8 Final Fantasy Games That Have Great Multiplayer

Fighting a boss in Final Fantasy Crystal Chronicles

Although the Final Fantasy series is best renowned for its single-player narrative, a few installments stand out for their multiplayer.

For the most part, Final Fantasy has remained a single-player experience. That was generally true for the first ten main game entries, but from Final Fantasy 10, they began to integrate multiplayer and co-op in a big way. As one example, multiplayer arose mostly in spinoffs prior to MMOs, and multiplayer continues to thrive in the spinoff sector.

Nothing like teaming up with pals to take on large enemies and then harvest massive quantities of loot in an RPG. It’s like playing a crazy Japanese Dungeons and Dragons campaign on video. These Final Fantasy titles have the strongest multiplayer possibilities, from main entries to spinoffs.

Final Fantasy Crystal Chronicles

Fighting a boss in Final Fantasy Crystal Chronicles

Final Fantasy Crystal Chronicles was the franchise’s first major co-op game. It was a GameCube exclusive, which was significant at the time because Square Enix had gone Final Fantasy exclusive for the whole PS1 generation.

Players could play as one of four races, each having their own set of characteristics. They might play alone with a Moogle or with up to three additional players. It was a little difficult to set up because Link Cables and Game Boy Advances were required, but it was still cool.

Final Fantasy 14: A Realm Reborn

A party in Final Fantasy 14

Final Fantasy 11, Square Enix’s first MMO, had to be a surprise hit. It did well enough to warrant a slew of expansions, although it was still a little antiquated for an MMO. Final Fantasy 14: A Realm Reborn revolutionised everything by making the game available as an MMO. It was also more readily available on various platforms and devices.

As Metacritic shows, it’s still going strong years later, with each expansion outdoing the preceding. At this point, it’s the ultimate multiplayer game with nearly infinite replay value.

Stranger Of Paradise: Final Fantasy Origin

Jack Ash and Jed arrive at the Chaos Shrine in Stranger of Paradise Final Fantasy Origin

Stranger of Paradise: Final Fantasy Origin is the franchise’s most recent co-op venture. It is a reinvention of the first game in which players take on the role of the legendary Warriors of Light on a quest to clear the kingdom of Chaos.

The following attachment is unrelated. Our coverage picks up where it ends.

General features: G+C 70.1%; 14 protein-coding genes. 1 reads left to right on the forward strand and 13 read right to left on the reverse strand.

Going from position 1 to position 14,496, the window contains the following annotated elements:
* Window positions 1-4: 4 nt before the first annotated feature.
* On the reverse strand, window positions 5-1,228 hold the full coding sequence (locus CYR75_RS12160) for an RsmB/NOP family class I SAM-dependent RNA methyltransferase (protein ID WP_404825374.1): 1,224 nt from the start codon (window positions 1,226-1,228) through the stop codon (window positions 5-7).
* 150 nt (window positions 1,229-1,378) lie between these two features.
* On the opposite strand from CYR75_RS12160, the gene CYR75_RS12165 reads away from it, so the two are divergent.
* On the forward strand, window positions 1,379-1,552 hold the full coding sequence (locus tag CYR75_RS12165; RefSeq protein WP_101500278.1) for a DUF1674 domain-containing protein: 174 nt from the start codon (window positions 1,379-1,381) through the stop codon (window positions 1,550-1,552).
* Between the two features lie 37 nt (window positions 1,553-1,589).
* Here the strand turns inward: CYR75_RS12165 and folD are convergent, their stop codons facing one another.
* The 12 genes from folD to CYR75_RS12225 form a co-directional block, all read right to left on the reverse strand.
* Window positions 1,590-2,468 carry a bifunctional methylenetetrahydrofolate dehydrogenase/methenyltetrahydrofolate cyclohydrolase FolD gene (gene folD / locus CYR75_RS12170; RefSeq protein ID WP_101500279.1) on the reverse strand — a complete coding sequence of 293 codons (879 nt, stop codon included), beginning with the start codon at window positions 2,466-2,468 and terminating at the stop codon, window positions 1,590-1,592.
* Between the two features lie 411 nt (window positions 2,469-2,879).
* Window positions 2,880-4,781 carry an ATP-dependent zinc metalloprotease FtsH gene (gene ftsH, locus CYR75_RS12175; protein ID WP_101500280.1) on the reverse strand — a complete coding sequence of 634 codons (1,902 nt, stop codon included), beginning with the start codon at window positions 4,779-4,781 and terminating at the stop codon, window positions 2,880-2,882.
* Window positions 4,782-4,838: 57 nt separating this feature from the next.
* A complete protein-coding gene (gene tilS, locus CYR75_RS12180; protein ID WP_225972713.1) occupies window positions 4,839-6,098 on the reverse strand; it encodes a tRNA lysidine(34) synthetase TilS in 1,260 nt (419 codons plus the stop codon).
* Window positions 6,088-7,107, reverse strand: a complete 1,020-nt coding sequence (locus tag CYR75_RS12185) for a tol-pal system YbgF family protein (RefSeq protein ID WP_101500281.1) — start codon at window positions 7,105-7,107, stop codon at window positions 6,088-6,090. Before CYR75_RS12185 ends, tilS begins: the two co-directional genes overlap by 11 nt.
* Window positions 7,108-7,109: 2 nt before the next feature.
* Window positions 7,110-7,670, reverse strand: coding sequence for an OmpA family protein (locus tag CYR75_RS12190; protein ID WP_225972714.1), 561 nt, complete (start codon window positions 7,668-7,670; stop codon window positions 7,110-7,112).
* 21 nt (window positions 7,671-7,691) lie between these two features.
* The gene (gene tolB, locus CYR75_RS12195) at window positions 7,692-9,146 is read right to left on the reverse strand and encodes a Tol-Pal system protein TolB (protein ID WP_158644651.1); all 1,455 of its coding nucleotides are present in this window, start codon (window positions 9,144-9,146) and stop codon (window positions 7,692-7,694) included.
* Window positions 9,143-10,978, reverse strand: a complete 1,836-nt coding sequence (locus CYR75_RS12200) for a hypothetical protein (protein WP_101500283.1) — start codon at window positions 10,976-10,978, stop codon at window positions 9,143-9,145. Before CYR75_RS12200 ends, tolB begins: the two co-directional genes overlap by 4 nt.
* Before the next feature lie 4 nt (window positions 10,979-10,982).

Despite the fact that four warriors are picked, the game is only available in three-player co-op mode. That’s disappointing, but the game is still enjoyable. It’s a lighter take on a Soulslike that should captivate casual players who’ve been inquisitive about the genre.

Final Fantasy 15: Comrades

Fighting a boss in Final Fantasy 15 Comrades

Final Fantasy 15: Comrades originated as an add-on for the main game. It was later severed and may now be enjoyed as a standalone multiplayer experience. It’s similar to prior Monster Hunter games in that players can teleport into locations for boss fights.

These are small sections, and once the boss is defeated, you’re done. It’s a smaller scaled-down version of a multiplayer game for this genre, but it was wonderful to see Final Fantasy 15’s universe expand a little at the time of its release.

Dissidia Final Fantasy NT

Kefka from Dissidia Final Fantasy NT

Dissidia Final Fantasy NT is the third game in the series and the first to be released on consoles in addition to the two PSP games. It’s a fighting game with Final Fantasy heroes and villains, so the concept is straightforward. Cloud, Tifa, and Sephiroth from Final Fantasy 7 are included.

Even Ramza from Final Fantasy Tactics expressed enthusiasm for this third installment. The bundle is modest in comparison to the PSP games, but the versus gameplay makes it a high recommendation for die-hard fans.

Final Fantasy Explorers

Promo art featuring characters in Final Fantasy Explorers

Unlike Final Fantasy 15: Comrades, Final Fantasy Explorers is a more direct take on some of the more recent Monster Hunter games. Players might customise their character and weapon class before venturing out into the world. They could fight minor monsters to create some gear or larger enemies for the finest loot.

Because there is little to no story in Drive Mad game, it is only suggested for individuals who have a large number of 3DS friends who prefer gameplay over anything else. Given that system’s demise, it would be good to see Square Enix port this to the Switch.

Final Fantasy 7: The First Soldier

Exploring the world in Final Fantasy 7 The First Soldier

Final Fantasy 7: The First Soldier was a battle royale game available solely on mobile devices. It is a prequel to the series in which Shinra recruits the best of the best to join the SOLDIER programme. It was a fun, albeit brief, battle royale experience. This game didn’t add anything to the genre, but Final Fantasy 7 aficionados would have adored it.

The word “would have” is important here because support for it has dwindled and there don’t appear to be any plans to move it to consoles. However, Square Enix can still surprise fans, so one never knows.

Itadaki Street: Dragon Quest And Final Fantasy 30th Anniversary

A cutscene featuring characters in Itadaki Street Dragon Quest and Final Fantasy 30th Anniversary

Most people are probably unfamiliar with Itadaki Street: Dragon Quest and Final Fantasy 30th Anniversary. This is because it is only available in Japan. Every Itadaki Street crossover game in the Final Fantasy and Dragon Quest series has been available only in Japan. There were other entries for PS2 and PSP that combined the two big RPG franchises, with this being the most recent.

Fortune Street, a version for the Wii that combined Mario and Dragon Quest characters, was released instead. Overall, Itadaki Street is a more RPG-oriented version of Mario Party and a fantastic multiplayer game for at-home parties.